Tuesday, September 20, 2016

Tucson Gem & Mineral Show How To Advice and Tips

A month or so ago, I was perusing Facebook and saw a thread (probably in a metalsmithing group) about the Tucson show.  (schedule)

This is one of the biggest and most well-known shows in the jewelry-making industry. Days and days and miles and miles of workshops, vendors, buyers, sellers, stones, jewelry components, etc.

Anyway, the person posting the thread inquired about how to prepare for going to the Tucson show, and one of the responses just blew me away.

I reached out to the artist who posted the response, asking if she'd allow me to repost her info here on my blog. It's just too invaluable not to be shared with as many people as possible.

The response came from metalsmith and jewelry artist Jill Sharp.

To see Jill's amazing jewelry, check out her shop by clicking here!  

http://www.bluepiranhajewelry.com/
https://www.etsy.com/shop/bluepiranha

Anyway, here is Jill's exact post response in the FB thread. I really appreciate Jill for taking the time to post her thoughtful FB response as well as for letting me repost it for all of my followers. If you find this info helpful, please leave a comment. 


If you go, it will help tremendously if you pre-register for the shows you want to see (assuming those shows are wholesale only; there are also many ‘open to the public’ shows that don’t require a wholesale license).

You’ll want to figure out your lodging early. Tucson hotels book up often a year in advance; not only from all the people coming to buy and coming to sell, but some of the sellers stay in / sell from hotel rooms as well. So usually even the inexpensive chains are either booked or quite pricey. You can stay in Phoenix and drive down and back each day, but that’s a 90 minute (at best) commute which adds a lot of time to the day. There may be other places to stay closer to Tucson, but I don’t know about any. I stay with a friend, so hotels are not an issue for me.

As far as “best” options for cabs or beads…that’s so subjective that it’s impossible to say what the “best” would be. Everyone’s preferences will be different. The best thing to do is start attending the different shows and make excellent notes on what you like / don’t like and from whom you buy, so you can plan to buy from them again if their inventory suits your needs. I always go to the Holidome, GJX, and JOGS, and then some of the smaller, open to the public shows too. I used to go to AGTA, but that’s mostly very pricey faceted stones and jewelry, and you’ll have to provide a lot of documentation (and show that you’ve spent a certain amount of dollars on inventory in the prior year) to qualify. So I’ve skipped it in the last few years.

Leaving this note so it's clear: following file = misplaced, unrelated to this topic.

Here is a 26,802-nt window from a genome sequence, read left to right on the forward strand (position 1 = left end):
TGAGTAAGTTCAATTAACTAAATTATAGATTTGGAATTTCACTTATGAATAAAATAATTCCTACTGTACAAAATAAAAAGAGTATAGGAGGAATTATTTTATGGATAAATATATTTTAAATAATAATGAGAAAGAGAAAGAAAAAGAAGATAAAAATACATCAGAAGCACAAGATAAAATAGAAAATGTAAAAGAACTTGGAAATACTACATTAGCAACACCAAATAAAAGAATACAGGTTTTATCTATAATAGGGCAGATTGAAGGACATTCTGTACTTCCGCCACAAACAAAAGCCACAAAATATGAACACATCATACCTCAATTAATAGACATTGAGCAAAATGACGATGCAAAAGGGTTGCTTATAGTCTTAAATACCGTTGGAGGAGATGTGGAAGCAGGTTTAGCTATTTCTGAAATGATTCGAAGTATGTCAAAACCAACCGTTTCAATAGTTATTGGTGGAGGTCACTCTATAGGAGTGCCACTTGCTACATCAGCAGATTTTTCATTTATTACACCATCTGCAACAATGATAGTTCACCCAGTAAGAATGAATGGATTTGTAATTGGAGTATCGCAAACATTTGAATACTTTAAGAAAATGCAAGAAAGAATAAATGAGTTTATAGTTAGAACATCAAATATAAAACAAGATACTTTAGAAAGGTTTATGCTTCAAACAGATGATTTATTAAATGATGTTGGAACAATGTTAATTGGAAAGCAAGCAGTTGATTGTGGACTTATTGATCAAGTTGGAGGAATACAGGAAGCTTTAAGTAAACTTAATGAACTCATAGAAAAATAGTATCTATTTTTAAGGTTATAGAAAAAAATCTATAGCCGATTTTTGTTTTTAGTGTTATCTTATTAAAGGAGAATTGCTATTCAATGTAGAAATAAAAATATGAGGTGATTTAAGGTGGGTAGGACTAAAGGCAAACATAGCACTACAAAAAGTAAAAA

Shuttle vs. rental car: I have never gone to the gem show WITHOUT getting a rental car. The shuttles can be helpful, but you can find yourself waiting…and waiting…and waiting in line for the shuttle. That’s fine if you’re just going for fun and a little spending, but I am buying most of gem stock for the YEAR. I don’t have the time to wait. Also sometimes the shuttles don’t go where you think (or you’ve been misinformed, either by a new shuttle driver or someone else) they’re going. So you can get stuck. I have had this happen, and waited for two hours for the shuttle – that’s utterly lost time for buying. Also I have had to call a taxi when a shuttle just never came back…even before they were supposed to stop running. So I really don’t even shuttle anymore. I just drive. It’s an extra expense – and this you would want to book early too, as I have been to Tucson, picking up my rental car, and heard the reservations people telling folks that they’re all sold out during the gem show – but it’s worth it for me.

What I bring: copies of my business license. Plenty of business cards. I actually make up stickers that have my information already on them – and I give this to the sellers when I purchase (when you’re buying wholesale, the sellers must take your information for their tax records). I simply hand them my sticker with all info and it’s much faster than them having me write my info (name, address, phone, tax id) over and over again when I make a purchase. Checkbook, plus cash. Sometimes (though not always) you can negotiate a better deal for cash. Not if you’re buying like $15 worth of beads, but if I am spending, say $500, I will ask if there’s a discount for cash. And sometimes there is. Especially if I’m a repeat buyer (and some of the sellers – especially the US sellers – will remember you from year to year.)